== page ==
CIO.com: And what do you mean by a “hybrid” model?
Justice: Some type of hybrid with combined management structures in certain process areas, integrated with the larger organization and managed under typical service level agreements (SLAs).
CIO.com: So you may gain some efficiency by partnering with an experienced local outsourcer. What’s the trade-off?
Justice: Managerial control. The whole idea of the hybrid, however, is that you can adjust that managerial control to your comfort level. If want to move over to service provider’s platform onto their service delivery model, you are going to lose that day-to-day operational control. If you want the service provider to mirror your own company’s internal service delivery model, you’re making a trade-off. It gives you a greater degree of organizational comfort, but it costs more. With the hybrid model, you can tailor it to your needs.
Managing these captive centers requires an enormous amount of management attention. There are wages issues, currency issues, all kinds of things that come into play.
For example, the captive center is paid for by the parent organization in U.S. dollars, but it has to pay its employees in rupees. With the U.S. dollar depreciating, that’s a problem.
Attrition is also a huge issue. Managing the flow of resumes and hiring and keeping the human resources structure working – that’s a big undertaking. And a captive center rarely attracts the best talent, because it offers limited career paths. The general perception in India is that captive centers get the grunt work, even if their plans seem more grandiose. IBM, Infosys, and Wipro can offer long term careers, so captive centers have to pay more than them to attract the best and brightest.
CIO.com: As you describe all the management issues and headaches – and the fact that, according to some research the average captive center actually costs more than the outsourcing alternative. [See Comparison of Outsourced Versus Captive Solutions for Capturing Outsourcing Value.] One wonders why anyone would take the captive route.
Justice: There are regulatory issues such as data control requirements, particularly in the financial services area, that make some things difficult to outsource. Some of it is also the whole idea that outsourcing may be something that certain companies don’t feel like they can manage. When you outsource, you do have to give up a certain level of control in how the process is carried out and put more effort into relationship management. You have to have a certain level of discipline within a company to move in that direction – being able to articulate requirements, to manage business unit demand. There’s also the matter of governance.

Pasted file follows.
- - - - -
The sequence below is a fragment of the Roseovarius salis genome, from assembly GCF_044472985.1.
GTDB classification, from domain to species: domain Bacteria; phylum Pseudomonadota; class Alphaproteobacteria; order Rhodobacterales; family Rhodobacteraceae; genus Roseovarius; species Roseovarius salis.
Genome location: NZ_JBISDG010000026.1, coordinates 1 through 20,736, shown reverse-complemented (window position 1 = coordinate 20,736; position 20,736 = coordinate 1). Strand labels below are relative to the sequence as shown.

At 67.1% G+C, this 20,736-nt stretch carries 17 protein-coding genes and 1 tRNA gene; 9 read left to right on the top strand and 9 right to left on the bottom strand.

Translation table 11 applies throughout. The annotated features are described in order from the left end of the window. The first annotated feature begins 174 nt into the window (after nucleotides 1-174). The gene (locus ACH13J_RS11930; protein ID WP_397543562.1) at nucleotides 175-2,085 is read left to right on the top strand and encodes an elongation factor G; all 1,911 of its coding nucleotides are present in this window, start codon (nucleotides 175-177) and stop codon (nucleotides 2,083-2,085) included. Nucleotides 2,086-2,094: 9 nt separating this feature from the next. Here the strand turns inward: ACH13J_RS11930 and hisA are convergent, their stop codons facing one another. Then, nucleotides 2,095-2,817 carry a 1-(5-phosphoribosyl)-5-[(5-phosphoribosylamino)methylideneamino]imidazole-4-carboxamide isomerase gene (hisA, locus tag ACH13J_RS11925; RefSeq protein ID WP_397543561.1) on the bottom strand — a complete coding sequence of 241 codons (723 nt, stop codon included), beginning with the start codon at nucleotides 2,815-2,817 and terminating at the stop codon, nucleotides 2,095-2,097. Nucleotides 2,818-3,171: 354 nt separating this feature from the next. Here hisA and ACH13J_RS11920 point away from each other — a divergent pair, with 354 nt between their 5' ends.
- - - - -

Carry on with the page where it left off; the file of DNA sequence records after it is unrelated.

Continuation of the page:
CIO.com: The common wisdom used to be that the average company might start off working with an outsourcing provider offshore, and as they ramped up operations, move to the captive model to capture more savings and garner more control. But it sounds like the opposite is happening.
Justice: Yes, a lot of these big companies – GE and Motorola and American Express started out heavily captive and over time, outsource more and more of it.
CIO.com: So how do you measure the success of your captive center?
Justice: Understand where your captive is compared to peers and third parties. If I’m running a captive center, I would at least want to know that so I can make some informed decisions.
You would want to benchmark so you know where your costs are compared to the third parties. Most outsourcing advisors who do a lot of deals aggregate this kind of data.
But price is only one element. You also need to measure performance and customer satisfaction. One of the biggest complaints with offshore captive centers is not their performance but satisfaction levels within the business units.
Salary data is also out there. What are you paying your captive center employees compared to your peers. Service delivery cost also goes beyond salaries. The management requirements associated with a captive center can drive up costs.
A McKinsey study indicated that a captive center is 30 percent more expensive than working with a third party outsourcer. I agree with that. In fact, that’s probably on the low end. There are exceptions. There are some finely tuned captive centers out there that operate extremely well. But there are the exception.
That wasn’t the case three or four years ago, but the market has matured to the point that these service offerings are now more standardized in the open market and third parties are able to provide these services more cheaply.
CIO.com: Is part of the problem managing expectations? A lot of organizations may have underestimated how much management overhead would eat into productivity and savings in a captive offshore delivery center.
Justice: Expectations are always a problem offshore, whether you’re talking about outsourcing or captive expectation. People who outsourced to India expecting 60 percent savings and easy access to the best engineers in the world were disappointed.
One of the bigger problems is the fight for talent in the big cities. In some places, higher level managerial talent is as expensive as it is in the U.S. And real estate costs have doubled. In a market where the expectation is that everything is cheaper, that’s an unwelcome surprise.
Some companies started captive centers and didn’t understand what they were getting into. And some sent their best and brightest over to run it and do it very, very well.
CIO.com: Are there certain cases where a captive center has no chance for success:
Justice: If you have 200 or 300 people offshore. You won’t get a good return on a small captive. If you have scale, 1000 to 2000 employees, a captive center makes more sense.
CIO.com: So do you advise against selling off a captive center, the way Citigroup is doing?
Justice: Selling is what everyone wants to do. They think they have this valuable asset that they can now monetize it. But it’s very rare that they have something in their internal captive center offshore that would actually be worth a lot of money to a service provider. They are few and far between.